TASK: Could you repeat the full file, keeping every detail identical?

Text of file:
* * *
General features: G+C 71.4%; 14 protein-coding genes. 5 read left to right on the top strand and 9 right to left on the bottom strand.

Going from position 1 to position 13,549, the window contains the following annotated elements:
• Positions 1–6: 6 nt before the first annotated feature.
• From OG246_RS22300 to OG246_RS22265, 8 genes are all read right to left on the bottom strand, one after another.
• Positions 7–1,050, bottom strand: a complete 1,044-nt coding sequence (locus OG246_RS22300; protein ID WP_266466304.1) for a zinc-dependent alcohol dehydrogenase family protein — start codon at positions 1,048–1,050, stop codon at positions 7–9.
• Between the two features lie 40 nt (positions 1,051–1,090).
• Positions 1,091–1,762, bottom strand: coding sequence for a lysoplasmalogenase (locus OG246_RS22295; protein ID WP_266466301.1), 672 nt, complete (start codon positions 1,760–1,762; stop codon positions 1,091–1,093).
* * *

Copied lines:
General features: G+C 71.4%; 14 protein-coding genes. 5 read left to right on the top strand and 9 right to left on the bottom strand.

Going from position 1 to position 13,549, the window contains the following annotated elements:
• Positions 1–6: 6 nt before the first annotated feature.
• From OG246_RS22300 to OG246_RS22265, 8 genes are all read right to left on the bottom strand, one after another.
• Positions 7–1,050, bottom strand: a complete 1,044-nt coding sequence (locus OG246_RS22300; protein ID WP_266466304.1) for a zinc-dependent alcohol dehydrogenase family protein — start codon at positions 1,048–1,050, stop codon at positions 7–9.
• Between the two features lie 40 nt (positions 1,051–1,090).
• Positions 1,091–1,762, bottom strand: coding sequence for a lysoplasmalogenase (locus OG246_RS22295; protein ID WP_266466301.1), 672 nt, complete (start codon positions 1,760–1,762; stop codon positions 1,091–1,093).